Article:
From the statutory definition of enforced disappearance, thus, we can derive the following elements that constitute it:

  • that there be an arrest, detention, abduction or any form of deprivation of liberty;
  • that it be carried out by, or with the authorization, support or acquiescence of, the State or a political organization;
  • that it be followed by the State or political organizations refusal to acknowledge or give information on the fate or whereabouts of the person subject of the amparo petition; and,
  • that the intention for such refusal is to remove subject person from the protection of the law for a prolonged period of time.

As thus dissected, it is now clear that for the protective writ of amparo to issue, allegation and proof that the persons subject thereof are missing are not enough. It must also be shown and proved by substantial evidence that the disappearance was carried out by, or with the authorization, support or acquiescence of, the State or a political organization, followed by a refusal to acknowledge the same or give information on the fate or whereabouts of said missing persons, with the intention of removing them from the protection of the law for a prolonged period of time. Simply put, the petitioner in an amparo case has the burden of proving by substantial evidence the indispensable element of government participation.

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But lest it be overlooked, in an amparo petition, proof of disappearance alone is not enough. It is likewise essential to establish that such disappearance was carried out with the direct or indirect authorization, support or acquiescence of the government. This indispensable element of State participation is not present in this case. The petition does not contain any allegation of State complicity, and none of the evidence presented tend to show that the government or any of its agents orchestrated Bens disappearance. In fact, none of its agents, officials, or employees were impleaded or implicated in Virginias amparo petition whether as responsible or accountable persons.  Thus, in the absence of an allegation or proof that the government or its agents had a hand in Bens disappearance or that they failed to exercise extraordinary diligence in investigating his case, the Court will definitely not hold the government or its agents either as responsible or accountable persons.

Razon vs. Tagitis (GR: 182498)

As the law now stands, extra-judicial killings and enforced disappearances in this jurisdiction are not crimes penalized separately from the component criminal acts undertaken to carry out these killings and enforced disappearances and are now penalized under the Revised Penal Code and special laws.  The simple reason is that the Legislature has not spoken on the matter; the determination of what acts are criminal and what the corresponding penalty these criminal acts should carry are matters of substantive law that only the Legislature has the power to enact under the country’s constitutional scheme and power structure.

Rodriguez vs. Gloria Macapagal Arroyo (GR: 191805)

The writ of amparo is an extraordinary and independent remedy that provides rapid judicial relief, as it partakes of a summary proceeding that requires only substantial evidence to make the appropriate interim and permanent reliefs available to the petitioner. It is not an action to determine criminal guilt requiring proof beyond reasonable doubt, or liability for damages requiring preponderance of evidence, or administrative responsibility requiring substantial evidence that will require full and exhaustive proceedings. Rather, it serves both preventive and curative roles in addressing the problem of extrajudicial killings and enforced disappearances.  It is preventive in that it breaks the expectation of impunity in the commission of these offenses, and it is curative in that it facilitates the subsequent punishment of perpetrators by inevitably leading to subsequent investigation and action.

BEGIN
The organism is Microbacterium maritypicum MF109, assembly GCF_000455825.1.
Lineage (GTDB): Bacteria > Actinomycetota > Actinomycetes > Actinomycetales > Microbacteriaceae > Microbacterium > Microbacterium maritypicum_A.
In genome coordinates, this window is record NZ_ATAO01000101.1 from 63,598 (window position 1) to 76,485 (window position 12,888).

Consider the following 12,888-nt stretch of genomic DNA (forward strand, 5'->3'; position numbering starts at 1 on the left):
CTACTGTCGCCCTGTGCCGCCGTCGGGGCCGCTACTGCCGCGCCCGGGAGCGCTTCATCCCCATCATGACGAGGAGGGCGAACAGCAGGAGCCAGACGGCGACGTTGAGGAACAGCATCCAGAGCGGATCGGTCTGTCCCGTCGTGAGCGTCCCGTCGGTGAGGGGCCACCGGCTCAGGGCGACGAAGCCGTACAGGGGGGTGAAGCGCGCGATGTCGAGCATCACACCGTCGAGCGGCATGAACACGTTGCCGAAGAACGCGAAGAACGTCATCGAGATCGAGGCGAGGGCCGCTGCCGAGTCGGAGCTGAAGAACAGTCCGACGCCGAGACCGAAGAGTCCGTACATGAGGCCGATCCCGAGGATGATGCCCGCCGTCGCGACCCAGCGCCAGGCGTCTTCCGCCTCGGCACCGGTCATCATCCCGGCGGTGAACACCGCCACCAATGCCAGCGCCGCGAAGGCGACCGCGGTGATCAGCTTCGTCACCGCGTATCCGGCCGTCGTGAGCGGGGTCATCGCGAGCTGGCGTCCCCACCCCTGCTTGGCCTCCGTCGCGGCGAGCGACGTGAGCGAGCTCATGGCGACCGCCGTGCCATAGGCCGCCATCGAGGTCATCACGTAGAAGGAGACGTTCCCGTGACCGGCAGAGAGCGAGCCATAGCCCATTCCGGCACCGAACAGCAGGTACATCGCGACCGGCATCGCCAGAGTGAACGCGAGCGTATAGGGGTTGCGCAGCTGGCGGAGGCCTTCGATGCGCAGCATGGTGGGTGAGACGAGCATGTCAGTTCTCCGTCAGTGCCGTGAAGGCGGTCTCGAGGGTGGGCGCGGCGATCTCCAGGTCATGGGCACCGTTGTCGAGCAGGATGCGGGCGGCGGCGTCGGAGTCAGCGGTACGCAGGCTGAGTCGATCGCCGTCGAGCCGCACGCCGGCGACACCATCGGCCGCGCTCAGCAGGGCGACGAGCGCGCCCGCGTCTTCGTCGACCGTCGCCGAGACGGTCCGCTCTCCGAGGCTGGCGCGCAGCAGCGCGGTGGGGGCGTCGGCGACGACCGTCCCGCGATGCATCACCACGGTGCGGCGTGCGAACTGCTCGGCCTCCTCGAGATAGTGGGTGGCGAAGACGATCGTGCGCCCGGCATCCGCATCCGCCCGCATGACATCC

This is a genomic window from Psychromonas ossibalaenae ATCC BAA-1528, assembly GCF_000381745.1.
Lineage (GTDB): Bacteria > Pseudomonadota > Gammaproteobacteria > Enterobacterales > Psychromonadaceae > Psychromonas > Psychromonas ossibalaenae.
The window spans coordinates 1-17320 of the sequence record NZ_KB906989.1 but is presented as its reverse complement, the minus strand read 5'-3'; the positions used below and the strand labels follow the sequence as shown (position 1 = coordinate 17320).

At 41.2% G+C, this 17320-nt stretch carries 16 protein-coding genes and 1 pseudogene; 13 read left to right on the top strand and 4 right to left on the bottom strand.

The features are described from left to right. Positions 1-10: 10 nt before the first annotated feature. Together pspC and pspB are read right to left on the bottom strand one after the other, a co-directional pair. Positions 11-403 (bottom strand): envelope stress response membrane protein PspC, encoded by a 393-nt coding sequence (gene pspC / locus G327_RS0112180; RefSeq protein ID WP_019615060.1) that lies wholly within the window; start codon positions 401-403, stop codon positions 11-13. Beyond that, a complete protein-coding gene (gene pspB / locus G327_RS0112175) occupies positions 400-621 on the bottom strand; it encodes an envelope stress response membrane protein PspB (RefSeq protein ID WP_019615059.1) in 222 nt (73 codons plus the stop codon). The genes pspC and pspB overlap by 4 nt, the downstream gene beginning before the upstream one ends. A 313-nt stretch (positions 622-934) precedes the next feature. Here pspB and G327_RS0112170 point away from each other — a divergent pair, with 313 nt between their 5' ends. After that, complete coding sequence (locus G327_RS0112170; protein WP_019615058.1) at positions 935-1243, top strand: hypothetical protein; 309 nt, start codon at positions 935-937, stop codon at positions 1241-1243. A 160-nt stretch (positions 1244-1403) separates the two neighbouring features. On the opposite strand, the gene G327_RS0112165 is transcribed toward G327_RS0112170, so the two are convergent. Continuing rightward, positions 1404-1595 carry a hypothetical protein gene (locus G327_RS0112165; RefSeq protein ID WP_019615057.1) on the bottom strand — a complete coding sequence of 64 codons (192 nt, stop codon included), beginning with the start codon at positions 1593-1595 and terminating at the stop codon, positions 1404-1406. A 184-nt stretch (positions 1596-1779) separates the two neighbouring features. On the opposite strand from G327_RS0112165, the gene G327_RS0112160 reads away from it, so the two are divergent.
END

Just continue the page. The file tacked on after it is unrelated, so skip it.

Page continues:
Habeas Corpus Cases II

Ampatuan vs. Judge Macaraig (GR: 182497)

In general, the purpose of the writ of habeas corpus is to determine whether or not a particular person is legally held. A prime specification of an application for a writ of habeas corpus, in fact, is an actual and effective, and not merely nominal or moral, illegal restraint of liberty. The writ of habeas corpus was devised and exists as a speedy and effectual remedy to relieve persons from unlawful restraint, and as the best and only sufficient defense of personal freedom. A prime specification of an application for a writ of habeas corpus is restraint of liberty. The essential object and purpose of the writ of habeas corpus is to inquire into all manner of involuntary restraint as distinguished from voluntary, and to relieve a person therefrom if such restraint is illegal. Any restraint which will preclude freedom of action is sufficient.

In passing upon a petition for habeas corpus, a court or judge must first inquire into whether the petitioner is being restrained of his liberty. If he is not, the writ will be refused. Inquiry into the cause of detention will proceed only where such restraint exists. If the alleged cause is thereafter found to be unlawful, then the writ should be granted and the petitioner discharged. Needless to state, if otherwise, again the writ will be refused

Go vs. Dimagiba (GR: 151876)

In his Petition for habeas corpus, respondent raised the same arguments that he had invoked in the said Motions. We believe that his resort to this extraordinary remedy was a procedural infirmity. The remedy should have been an appeal of the MTCC Order denying his Motions, in which he should have prayed that the execution of the judgment be stayed. But he effectively misused the action he had chosen, obviously with the intent of finding a favorable court. His Petition for a writ of habeas corpus was clearly an attempt to reopen a case that had already become final and executory. Such an action deplorably amounted to forum shopping. Respondent should have resorted to the proper, available remedy instead of instituting a different action in another forum.